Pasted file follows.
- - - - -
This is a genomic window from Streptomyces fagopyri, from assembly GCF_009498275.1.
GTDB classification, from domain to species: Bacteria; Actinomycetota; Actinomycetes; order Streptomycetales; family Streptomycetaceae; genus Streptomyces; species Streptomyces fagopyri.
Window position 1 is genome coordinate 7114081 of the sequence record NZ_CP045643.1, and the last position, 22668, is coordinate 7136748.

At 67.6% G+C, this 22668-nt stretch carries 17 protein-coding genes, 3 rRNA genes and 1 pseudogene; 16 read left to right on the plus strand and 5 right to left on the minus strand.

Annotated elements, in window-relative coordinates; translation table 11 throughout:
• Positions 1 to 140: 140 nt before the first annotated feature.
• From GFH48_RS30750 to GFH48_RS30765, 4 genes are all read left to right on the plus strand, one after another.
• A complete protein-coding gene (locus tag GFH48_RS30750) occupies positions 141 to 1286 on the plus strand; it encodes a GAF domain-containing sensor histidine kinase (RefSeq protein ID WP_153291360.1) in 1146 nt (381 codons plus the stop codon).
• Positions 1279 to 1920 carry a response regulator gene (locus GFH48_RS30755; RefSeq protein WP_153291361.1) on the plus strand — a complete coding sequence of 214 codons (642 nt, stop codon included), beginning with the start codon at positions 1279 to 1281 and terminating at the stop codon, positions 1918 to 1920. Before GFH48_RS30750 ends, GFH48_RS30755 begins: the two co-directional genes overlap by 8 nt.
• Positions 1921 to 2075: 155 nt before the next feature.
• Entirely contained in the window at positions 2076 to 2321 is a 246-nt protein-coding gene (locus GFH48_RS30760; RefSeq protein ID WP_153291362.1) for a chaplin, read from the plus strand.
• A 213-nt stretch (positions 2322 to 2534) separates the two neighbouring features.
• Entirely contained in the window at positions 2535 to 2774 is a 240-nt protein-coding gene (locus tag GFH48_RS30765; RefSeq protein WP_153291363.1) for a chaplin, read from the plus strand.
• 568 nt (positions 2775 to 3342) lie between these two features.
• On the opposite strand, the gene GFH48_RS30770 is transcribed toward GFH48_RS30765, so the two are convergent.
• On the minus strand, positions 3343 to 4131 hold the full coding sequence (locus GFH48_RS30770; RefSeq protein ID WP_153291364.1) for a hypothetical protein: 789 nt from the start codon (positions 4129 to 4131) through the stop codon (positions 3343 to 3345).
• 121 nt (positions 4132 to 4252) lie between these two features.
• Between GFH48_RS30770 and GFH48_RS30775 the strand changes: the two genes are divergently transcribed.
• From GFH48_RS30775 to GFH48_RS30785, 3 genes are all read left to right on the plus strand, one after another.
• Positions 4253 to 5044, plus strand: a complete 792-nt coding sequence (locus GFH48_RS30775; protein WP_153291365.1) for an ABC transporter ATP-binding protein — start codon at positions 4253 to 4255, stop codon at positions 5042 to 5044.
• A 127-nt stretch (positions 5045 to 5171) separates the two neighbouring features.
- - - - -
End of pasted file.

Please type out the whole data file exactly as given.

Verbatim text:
This is a genomic window from Streptomyces fagopyri, from assembly GCF_009498275.1.
GTDB classification, from domain to species: Bacteria; Actinomycetota; Actinomycetes; order Streptomycetales; family Streptomycetaceae; genus Streptomyces; species Streptomyces fagopyri.
Window position 1 is genome coordinate 7114081 of the sequence record NZ_CP045643.1, and the last position, 22668, is coordinate 7136748.

At 67.6% G+C, this 22668-nt stretch carries 17 protein-coding genes, 3 rRNA genes and 1 pseudogene; 16 read left to right on the plus strand and 5 right to left on the minus strand.

Annotated elements, in window-relative coordinates; translation table 11 throughout:
• Positions 1 to 140: 140 nt before the first annotated feature.
• From GFH48_RS30750 to GFH48_RS30765, 4 genes are all read left to right on the plus strand, one after another.
• A complete protein-coding gene (locus tag GFH48_RS30750) occupies positions 141 to 1286 on the plus strand; it encodes a GAF domain-containing sensor histidine kinase (RefSeq protein ID WP_153291360.1) in 1146 nt (381 codons plus the stop codon).
• Positions 1279 to 1920 carry a response regulator gene (locus GFH48_RS30755; RefSeq protein WP_153291361.1) on the plus strand — a complete coding sequence of 214 codons (642 nt, stop codon included), beginning with the start codon at positions 1279 to 1281 and terminating at the stop codon, positions 1918 to 1920. Before GFH48_RS30750 ends, GFH48_RS30755 begins: the two co-directional genes overlap by 8 nt.
• Positions 1921 to 2075: 155 nt before the next feature.
• Entirely contained in the window at positions 2076 to 2321 is a 246-nt protein-coding gene (locus GFH48_RS30760; RefSeq protein ID WP_153291362.1) for a chaplin, read from the plus strand.
• A 213-nt stretch (positions 2322 to 2534) separates the two neighbouring features.
• Entirely contained in the window at positions 2535 to 2774 is a 240-nt protein-coding gene (locus tag GFH48_RS30765; RefSeq protein WP_153291363.1) for a chaplin, read from the plus strand.
• 568 nt (positions 2775 to 3342) lie between these two features.
• On the opposite strand, the gene GFH48_RS30770 is transcribed toward GFH48_RS30765, so the two are convergent.
• On the minus strand, positions 3343 to 4131 hold the full coding sequence (locus GFH48_RS30770; RefSeq protein ID WP_153291364.1) for a hypothetical protein: 789 nt from the start codon (positions 4129 to 4131) through the stop codon (positions 3343 to 3345).
• 121 nt (positions 4132 to 4252) lie between these two features.
• Between GFH48_RS30770 and GFH48_RS30775 the strand changes: the two genes are divergently transcribed.
• From GFH48_RS30775 to GFH48_RS30785, 3 genes are all read left to right on the plus strand, one after another.
• Positions 4253 to 5044, plus strand: a complete 792-nt coding sequence (locus GFH48_RS30775; protein WP_153291365.1) for an ABC transporter ATP-binding protein — start codon at positions 4253 to 4255, stop codon at positions 5042 to 5044.
• A 127-nt stretch (positions 5045 to 5171) separates the two neighbouring features.